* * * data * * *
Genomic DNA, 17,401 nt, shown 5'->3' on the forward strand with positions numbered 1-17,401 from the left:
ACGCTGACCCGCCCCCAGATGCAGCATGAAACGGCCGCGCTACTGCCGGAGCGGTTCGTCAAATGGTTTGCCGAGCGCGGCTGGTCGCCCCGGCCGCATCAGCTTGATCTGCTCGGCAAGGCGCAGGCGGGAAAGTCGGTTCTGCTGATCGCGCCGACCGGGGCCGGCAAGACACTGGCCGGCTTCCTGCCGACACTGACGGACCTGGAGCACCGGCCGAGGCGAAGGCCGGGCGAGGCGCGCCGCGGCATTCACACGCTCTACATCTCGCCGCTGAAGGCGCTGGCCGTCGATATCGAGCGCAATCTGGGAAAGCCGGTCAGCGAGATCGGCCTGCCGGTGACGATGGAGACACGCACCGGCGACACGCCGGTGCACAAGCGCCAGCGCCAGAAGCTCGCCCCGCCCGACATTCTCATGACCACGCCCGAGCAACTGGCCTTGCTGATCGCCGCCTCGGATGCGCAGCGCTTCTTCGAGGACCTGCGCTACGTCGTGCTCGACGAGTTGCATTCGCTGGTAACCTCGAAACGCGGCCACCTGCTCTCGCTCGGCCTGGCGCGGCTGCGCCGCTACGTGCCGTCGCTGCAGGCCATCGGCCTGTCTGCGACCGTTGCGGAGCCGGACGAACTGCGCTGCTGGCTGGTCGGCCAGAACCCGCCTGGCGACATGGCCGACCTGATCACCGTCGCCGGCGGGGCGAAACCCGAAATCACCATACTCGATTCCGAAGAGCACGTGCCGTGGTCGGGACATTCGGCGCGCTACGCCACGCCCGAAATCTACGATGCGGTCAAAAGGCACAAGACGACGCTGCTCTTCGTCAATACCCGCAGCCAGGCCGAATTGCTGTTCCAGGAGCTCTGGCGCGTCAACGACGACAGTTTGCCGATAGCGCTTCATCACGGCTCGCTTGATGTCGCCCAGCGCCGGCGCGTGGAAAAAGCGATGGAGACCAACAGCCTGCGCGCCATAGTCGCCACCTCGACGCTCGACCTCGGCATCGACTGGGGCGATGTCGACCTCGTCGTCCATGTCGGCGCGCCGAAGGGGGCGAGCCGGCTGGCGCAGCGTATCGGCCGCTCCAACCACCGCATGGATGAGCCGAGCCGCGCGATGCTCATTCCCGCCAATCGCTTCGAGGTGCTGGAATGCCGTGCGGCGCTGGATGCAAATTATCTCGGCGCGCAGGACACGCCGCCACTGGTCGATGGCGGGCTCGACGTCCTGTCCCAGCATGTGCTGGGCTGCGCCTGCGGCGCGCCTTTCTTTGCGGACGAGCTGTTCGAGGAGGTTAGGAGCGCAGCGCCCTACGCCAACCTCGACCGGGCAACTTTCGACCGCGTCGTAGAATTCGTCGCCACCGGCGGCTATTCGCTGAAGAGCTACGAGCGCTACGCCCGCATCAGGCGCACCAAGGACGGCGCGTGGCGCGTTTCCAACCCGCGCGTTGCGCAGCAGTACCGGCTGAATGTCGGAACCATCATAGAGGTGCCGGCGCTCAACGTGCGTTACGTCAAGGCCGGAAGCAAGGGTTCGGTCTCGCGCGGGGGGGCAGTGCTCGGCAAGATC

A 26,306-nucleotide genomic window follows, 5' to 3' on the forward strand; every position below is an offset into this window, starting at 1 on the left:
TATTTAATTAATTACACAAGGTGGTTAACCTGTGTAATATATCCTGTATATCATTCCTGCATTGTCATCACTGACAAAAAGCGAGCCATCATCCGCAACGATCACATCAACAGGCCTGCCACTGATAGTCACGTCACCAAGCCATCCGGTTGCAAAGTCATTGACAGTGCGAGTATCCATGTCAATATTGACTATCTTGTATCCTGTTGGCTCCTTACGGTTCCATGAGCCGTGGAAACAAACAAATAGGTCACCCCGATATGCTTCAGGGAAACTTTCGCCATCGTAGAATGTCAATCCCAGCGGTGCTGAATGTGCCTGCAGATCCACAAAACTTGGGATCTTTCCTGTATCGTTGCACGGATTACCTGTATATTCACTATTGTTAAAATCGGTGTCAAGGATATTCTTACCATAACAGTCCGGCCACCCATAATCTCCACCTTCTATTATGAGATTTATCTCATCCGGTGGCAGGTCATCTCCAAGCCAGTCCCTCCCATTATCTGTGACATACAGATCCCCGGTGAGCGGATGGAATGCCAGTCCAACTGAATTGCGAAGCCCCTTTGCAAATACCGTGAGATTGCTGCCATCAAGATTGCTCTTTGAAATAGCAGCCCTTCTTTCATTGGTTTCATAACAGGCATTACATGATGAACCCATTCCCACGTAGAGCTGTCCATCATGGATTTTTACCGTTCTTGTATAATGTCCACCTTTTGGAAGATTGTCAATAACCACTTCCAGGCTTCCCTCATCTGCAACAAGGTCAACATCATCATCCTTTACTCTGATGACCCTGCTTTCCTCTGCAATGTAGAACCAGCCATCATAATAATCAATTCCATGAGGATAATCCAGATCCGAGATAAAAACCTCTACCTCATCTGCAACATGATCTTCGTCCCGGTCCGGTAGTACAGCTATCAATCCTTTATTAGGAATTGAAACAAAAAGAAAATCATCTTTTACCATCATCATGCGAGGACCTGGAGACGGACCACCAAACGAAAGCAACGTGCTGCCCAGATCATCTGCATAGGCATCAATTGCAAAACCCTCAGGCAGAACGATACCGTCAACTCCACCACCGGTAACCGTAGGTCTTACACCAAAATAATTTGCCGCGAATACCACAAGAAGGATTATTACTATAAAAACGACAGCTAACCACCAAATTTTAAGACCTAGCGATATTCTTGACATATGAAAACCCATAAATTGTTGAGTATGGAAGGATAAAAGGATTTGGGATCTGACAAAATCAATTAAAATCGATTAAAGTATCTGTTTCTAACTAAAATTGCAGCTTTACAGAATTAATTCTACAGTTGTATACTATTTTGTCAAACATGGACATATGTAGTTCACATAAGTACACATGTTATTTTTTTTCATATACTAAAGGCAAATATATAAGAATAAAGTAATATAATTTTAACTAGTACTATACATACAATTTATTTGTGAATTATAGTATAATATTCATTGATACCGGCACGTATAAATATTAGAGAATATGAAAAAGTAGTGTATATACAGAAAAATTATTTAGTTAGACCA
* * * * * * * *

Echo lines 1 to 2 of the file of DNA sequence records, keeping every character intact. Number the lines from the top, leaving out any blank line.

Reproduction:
Genomic DNA, 17,401 nt, shown 5'->3' on the forward strand with positions numbered 1-17,401 from the left:
ACGCTGACCCGCCCCCAGATGCAGCATGAAACGGCCGCGCTACTGCCGGAGCGGTTCGTCAAATGGTTTGCCGAGCGCGGCTGGTCGCCCCGGCCGCATCAGCTTGATCTGCTCGGCAAGGCGCAGGCGGGAAAGTCGGTTCTGCTGATCGCGCCGACCGGGGCCGGCAAGACACTGGCCGGCTTCCTGCCGACACTGACGGACCTGGAGCACCGGCCGAGGCGAAGGCCGGGCGAGGCGCGCCGCGGCATTCACACGCTCTACATCTCGCCGCTGAAGGCGCTGGCCGTCGATATCGAGCGCAATCTGGGAAAGCCGGTCAGCGAGATCGGCCTGCCGGTGACGATGGAGACACGCACCGGCGACACGCCGGTGCACAAGCGCCAGCGCCAGAAGCTCGCCCCGCCCGACATTCTCATGACCACGCCCGAGCAACTGGCCTTGCTGATCGCCGCCTCGGATGCGCAGCGCTTCTTCGAGGACCTGCGCTACGTCGTGCTCGACGAGTTGCATTCGCTGGTAACCTCGAAACGCGGCCACCTGCTCTCGCTCGGCCTGGCGCGGCTGCGCCGCTACGTGCCGTCGCTGCAGGCCATCGGCCTGTCTGCGACCGTTGCGGAGCCGGACGAACTGCGCTGCTGGCTGGTCGGCCAGAACCCGCCTGGCGACATGGCCGACCTGATCACCGTCGCCGGCGGGGCGAAACCCGAAATCACCATACTCGATTCCGAAGAGCACGTGCCGTGGTCGGGACATTCGGCGCGCTACGCCACGCCCGAAATCTACGATGCGGTCAAAAGGCACAAGACGACGCTGCTCTTCGTCAATACCCGCAGCCAGGCCGAATTGCTGTTCCAGGAGCTCTGGCGCGTCAACGACGACAGTTTGCCGATAGCGCTTCATCACGGCTCGCTTGATGTCGCCCAGCGCCGGCGCGTGGAAAAAGCGATGGAGACCAACAGCCTGCGCGCCATAGTCGCCACCTCGACGCTCGACCTCGGCATCGACTGGGGCGATGTCGACCTCGTCGTCCATGTCGGCGCGCCGAAGGGGGCGAGCCGGCTGGCGCAGCGTATCGGCCGCTCCAACCACCGCATGGATGAGCCGAGCCGCGCGATGCTCATTCCCGCCAATCGCTTCGAGGTGCTGGAATGCCGTGCGGCGCTGGATGCAAATTATCTCGGCGCGCAGGACACGCCGCCACTGGTCGATGGCGGGCTCGACGTCCTGTCCCAGCATGTGCTGGGCTGCGCCTGCGGCGCGCCTTTCTTTGCGGACGAGCTGTTCGAGGAGGTTAGGAGCGCAGCGCCCTACGCCAACCTCGACCGGGCAACTTTCGACCGCGTCGTAGAATTCGTCGCCACCGGCGGCTATTCGCTGAAGAGCTACGAGCGCTACGCCCGCATCAGGCGCACCAAGGACGGCGCGTGGCGCGTTTCCAACCCGCGCGTTGCGCAGCAGTACCGGCTGAATGTCGGAACCATCATAGAGGTGCCGGCGCTCAACGTGCGTTACGTCAAGGCCGGAAGCAAGGGTTCGGTCTCGCGCGGGGGGGCAGTGCTCGGCAAGATC